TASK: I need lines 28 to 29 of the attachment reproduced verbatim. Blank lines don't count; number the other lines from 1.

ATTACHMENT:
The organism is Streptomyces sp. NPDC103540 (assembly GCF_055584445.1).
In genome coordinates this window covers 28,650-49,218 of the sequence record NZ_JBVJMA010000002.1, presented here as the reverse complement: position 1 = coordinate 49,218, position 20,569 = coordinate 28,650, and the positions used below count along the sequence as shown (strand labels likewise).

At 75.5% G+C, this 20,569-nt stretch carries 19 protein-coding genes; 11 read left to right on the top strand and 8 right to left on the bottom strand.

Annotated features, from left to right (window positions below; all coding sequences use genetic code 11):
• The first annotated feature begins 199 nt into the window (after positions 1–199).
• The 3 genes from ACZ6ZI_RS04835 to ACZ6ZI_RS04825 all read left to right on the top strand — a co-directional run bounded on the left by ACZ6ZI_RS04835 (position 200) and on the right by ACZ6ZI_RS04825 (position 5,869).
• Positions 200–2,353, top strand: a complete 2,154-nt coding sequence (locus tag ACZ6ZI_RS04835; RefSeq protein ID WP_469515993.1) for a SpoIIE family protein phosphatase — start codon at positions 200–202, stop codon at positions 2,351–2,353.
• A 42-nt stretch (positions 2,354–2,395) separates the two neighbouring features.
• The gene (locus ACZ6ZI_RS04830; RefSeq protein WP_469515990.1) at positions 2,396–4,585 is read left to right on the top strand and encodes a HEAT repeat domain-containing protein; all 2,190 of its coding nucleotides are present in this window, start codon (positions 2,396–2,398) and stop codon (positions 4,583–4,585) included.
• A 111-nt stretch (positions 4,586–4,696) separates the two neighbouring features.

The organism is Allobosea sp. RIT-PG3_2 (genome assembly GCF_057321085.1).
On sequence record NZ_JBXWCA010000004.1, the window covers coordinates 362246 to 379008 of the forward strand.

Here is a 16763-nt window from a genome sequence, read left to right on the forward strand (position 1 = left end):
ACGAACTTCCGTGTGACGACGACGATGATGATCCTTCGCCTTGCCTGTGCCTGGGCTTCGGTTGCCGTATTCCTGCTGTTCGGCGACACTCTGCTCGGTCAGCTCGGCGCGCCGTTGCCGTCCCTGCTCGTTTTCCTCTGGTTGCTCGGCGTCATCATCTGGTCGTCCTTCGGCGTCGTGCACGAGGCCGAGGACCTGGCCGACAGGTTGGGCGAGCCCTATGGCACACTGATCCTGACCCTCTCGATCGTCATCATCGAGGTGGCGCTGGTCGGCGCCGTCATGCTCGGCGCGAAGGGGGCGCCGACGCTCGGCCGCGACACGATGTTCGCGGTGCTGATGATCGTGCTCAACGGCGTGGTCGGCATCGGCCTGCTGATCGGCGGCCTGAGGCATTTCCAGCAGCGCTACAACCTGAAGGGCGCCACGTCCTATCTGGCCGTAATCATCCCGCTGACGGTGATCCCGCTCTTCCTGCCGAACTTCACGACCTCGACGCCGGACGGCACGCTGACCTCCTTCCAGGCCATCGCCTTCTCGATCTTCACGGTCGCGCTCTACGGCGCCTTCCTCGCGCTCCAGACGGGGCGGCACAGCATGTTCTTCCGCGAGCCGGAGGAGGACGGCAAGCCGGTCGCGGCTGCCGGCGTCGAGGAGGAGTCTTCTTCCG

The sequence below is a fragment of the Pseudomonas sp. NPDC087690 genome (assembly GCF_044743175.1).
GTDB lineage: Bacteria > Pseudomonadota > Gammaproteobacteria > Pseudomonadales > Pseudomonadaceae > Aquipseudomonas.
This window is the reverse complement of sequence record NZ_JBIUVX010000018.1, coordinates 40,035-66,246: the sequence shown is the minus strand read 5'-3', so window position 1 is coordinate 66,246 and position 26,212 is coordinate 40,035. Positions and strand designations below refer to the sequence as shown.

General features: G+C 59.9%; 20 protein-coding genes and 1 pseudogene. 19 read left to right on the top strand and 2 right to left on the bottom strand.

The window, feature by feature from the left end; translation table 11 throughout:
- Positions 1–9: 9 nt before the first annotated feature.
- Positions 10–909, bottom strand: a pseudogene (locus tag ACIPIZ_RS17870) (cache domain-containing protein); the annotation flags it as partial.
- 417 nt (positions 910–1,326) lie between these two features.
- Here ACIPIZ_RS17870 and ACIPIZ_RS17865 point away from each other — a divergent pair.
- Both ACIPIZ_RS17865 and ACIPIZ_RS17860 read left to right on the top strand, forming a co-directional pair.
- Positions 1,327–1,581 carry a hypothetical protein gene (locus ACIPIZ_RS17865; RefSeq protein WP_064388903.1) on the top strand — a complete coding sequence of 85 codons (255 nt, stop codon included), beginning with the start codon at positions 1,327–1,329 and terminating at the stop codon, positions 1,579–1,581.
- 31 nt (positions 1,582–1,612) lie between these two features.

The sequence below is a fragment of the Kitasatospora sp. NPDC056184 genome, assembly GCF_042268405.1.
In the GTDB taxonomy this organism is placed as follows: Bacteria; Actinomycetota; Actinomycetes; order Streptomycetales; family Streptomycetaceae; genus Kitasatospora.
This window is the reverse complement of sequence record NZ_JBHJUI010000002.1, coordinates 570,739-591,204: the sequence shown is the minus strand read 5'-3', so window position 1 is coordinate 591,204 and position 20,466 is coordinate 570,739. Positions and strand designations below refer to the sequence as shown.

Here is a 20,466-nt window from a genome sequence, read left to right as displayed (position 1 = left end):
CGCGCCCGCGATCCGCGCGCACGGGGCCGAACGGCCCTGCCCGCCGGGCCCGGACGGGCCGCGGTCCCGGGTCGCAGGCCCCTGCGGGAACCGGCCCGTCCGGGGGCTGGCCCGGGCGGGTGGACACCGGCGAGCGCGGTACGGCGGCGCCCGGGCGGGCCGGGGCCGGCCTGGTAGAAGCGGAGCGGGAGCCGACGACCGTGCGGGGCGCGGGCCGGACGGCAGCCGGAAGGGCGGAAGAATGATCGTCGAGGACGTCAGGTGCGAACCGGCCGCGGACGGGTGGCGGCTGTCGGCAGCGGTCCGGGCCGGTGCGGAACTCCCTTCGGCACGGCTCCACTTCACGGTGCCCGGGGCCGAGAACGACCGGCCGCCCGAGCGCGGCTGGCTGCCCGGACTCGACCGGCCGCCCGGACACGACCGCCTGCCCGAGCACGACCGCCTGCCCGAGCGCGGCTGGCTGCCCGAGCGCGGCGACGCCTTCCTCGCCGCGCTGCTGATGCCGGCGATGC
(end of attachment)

In the GTDB taxonomy this organism is placed as follows: Bacteria; Actinomycetota; Actinomycetes; order Streptomycetales; family Streptomycetaceae; genus Kitasatospora.
This window is the reverse complement of sequence record NZ_JBHJUI010000002.1, coordinates 570,739-591,204: the sequence shown is the minus strand read 5'-3', so window position 1 is coordinate 591,204 and position 20,466 is coordinate 570,739. Positions and strand designations below refer to the sequence as shown.